NoSQL vendor Basho restaffs executive team
NoSQL database vendor Basho has restaffed its executive ranks, following a recent exodus of its CEO, chief technology officer and chief architect.
The company has appointed a new CEO, Adam Wray, as well as a new CTO, Dave McCrory, who worked with Wray on the open-source Cloud Foundry project.
Wray replaces Greg Collins, who left the CEO post in January. Former CTO Justin Sheehy announced he had moved to VMware earlier this week. Basho chief architect Andy Gross also stepped down from his post, leaving for Twitter.
“The previous leadership was intelligent and brought a lot of skills to the table, but have not run companies of this size and with this meteoric growth,” Wray said.
Basho leads the development of Riak, an open source NoSQL data store. The company also manages open-source, cloud-storage software, called Riak CS. The company offers commercial editions of each technology, Riak Enterprise and Riak CS Enterprise, respectively.
Wray denied the former executives left for any one particular reason.
“Quite frankly, some people were just getting tired, and needed a change in venue,” Wray said.
Working with open source, Wray explained involves a delicate balance between monetization of the technology and working with a sometime vocal open-source community.
“It’s a yin yang, of how much you should be contributing versus how much you should keep as proprietary for your own commercial needs” said Wray, referring to the Chinese philosophy of complementary opposites.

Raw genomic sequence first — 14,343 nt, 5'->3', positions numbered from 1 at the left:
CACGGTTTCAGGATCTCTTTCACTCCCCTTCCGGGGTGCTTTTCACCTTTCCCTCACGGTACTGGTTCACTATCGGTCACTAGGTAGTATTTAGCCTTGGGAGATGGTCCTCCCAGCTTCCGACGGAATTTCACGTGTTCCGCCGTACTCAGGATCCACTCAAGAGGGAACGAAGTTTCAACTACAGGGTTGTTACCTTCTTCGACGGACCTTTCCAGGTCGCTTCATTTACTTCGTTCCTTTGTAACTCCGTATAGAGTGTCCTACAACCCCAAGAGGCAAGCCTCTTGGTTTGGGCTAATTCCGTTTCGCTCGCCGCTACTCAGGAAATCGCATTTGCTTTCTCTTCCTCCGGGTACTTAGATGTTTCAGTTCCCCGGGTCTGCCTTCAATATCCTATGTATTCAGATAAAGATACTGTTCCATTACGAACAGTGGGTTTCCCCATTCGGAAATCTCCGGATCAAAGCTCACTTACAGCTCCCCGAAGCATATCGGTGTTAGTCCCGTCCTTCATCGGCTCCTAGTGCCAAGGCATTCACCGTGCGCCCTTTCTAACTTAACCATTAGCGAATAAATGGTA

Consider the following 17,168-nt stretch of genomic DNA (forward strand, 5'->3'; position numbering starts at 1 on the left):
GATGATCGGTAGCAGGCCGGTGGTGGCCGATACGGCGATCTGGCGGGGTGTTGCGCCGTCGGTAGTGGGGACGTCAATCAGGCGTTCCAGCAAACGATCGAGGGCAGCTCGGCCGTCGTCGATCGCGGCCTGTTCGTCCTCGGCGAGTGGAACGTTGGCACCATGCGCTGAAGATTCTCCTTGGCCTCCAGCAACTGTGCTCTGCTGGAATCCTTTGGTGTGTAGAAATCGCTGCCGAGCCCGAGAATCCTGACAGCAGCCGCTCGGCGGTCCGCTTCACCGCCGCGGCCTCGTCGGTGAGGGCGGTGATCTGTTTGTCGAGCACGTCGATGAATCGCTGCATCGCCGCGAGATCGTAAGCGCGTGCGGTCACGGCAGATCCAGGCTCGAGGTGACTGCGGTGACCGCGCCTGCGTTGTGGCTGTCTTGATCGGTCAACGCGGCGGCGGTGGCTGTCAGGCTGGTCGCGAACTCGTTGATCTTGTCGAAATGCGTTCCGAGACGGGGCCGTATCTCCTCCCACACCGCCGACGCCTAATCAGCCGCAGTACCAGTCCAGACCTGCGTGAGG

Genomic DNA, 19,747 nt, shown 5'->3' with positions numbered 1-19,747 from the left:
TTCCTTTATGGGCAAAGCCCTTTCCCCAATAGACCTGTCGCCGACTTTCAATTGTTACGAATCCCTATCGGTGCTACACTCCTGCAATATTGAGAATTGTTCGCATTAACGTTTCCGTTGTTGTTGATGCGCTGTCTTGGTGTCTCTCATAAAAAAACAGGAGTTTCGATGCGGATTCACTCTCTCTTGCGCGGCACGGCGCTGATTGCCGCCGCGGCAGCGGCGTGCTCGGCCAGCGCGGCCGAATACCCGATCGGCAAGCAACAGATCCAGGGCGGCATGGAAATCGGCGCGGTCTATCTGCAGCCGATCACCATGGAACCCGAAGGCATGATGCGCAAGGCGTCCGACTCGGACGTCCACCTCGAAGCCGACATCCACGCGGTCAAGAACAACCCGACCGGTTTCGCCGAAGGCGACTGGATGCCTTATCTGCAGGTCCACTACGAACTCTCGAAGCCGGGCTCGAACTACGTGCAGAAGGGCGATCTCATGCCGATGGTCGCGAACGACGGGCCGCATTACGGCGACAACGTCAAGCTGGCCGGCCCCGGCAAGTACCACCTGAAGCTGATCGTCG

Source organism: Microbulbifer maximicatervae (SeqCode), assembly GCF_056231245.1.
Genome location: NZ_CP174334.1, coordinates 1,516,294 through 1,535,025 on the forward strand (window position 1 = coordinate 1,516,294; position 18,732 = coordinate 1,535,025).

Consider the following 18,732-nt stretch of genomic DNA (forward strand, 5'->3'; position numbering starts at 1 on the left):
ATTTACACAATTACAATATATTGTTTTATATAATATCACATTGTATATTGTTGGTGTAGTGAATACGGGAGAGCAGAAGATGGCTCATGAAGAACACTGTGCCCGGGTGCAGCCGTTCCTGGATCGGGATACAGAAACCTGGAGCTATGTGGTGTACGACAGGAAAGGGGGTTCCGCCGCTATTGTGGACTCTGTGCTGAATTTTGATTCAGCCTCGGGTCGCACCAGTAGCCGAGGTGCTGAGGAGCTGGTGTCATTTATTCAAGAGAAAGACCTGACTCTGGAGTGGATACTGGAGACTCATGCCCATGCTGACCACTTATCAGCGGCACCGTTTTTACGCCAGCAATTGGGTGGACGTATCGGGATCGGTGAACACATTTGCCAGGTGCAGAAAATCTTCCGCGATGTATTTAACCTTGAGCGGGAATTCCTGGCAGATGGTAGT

Wray also pointed to how his experience in managing disruptive technologies, such as cloud computing, could help manage the rapidly growing Basho. Best Buy and Comcast, along with a number of additional companies in the Fortune 50, have used the database for their own operations.
Most recently, Wray served as CEO and president of Tier 3, a cloud provider that was purchased telecommunications provider last November for US$200 million. He also held operational leadership roles at Amazon, Akamai Technologies and Limelight Networks.
McCrory most recently was a senior vice president of engineering at Warner Music Group, where he led development of the company’s new Digital Services Platform, which was based on the VMware Cloud Foundry platform. He also was a senior architect at VMware who oversaw Cloud Foundry. He also worked as a cloud architect at Dell.
McCrory is also known for coining the term “data gravity,” which describes how additional services and applications will congregate over time wherever data is located.
Certainly, Basho is hoping that a lot of data accumulates on Riak installations. Analyst firm IDC has estimated that the volume of data created around the world will grow from 1.8 trillion gigabytes in 2011 to 7.9 trillion gigabytes by 2015. Many organizations are now trying to capture their unstructured data, or data not captured in structured databases. This is the market Basho serves, Wray said.
“Relational databases aren’t going to cut it,” Wray said. In particular, Riak has been used to run large key-value data stores as well as object stores that connect directly to front-end applications.
Basho is based in Cambridge, Massachusetts, and has offices in London, San Francisco, Tokyo and Washington, D.C.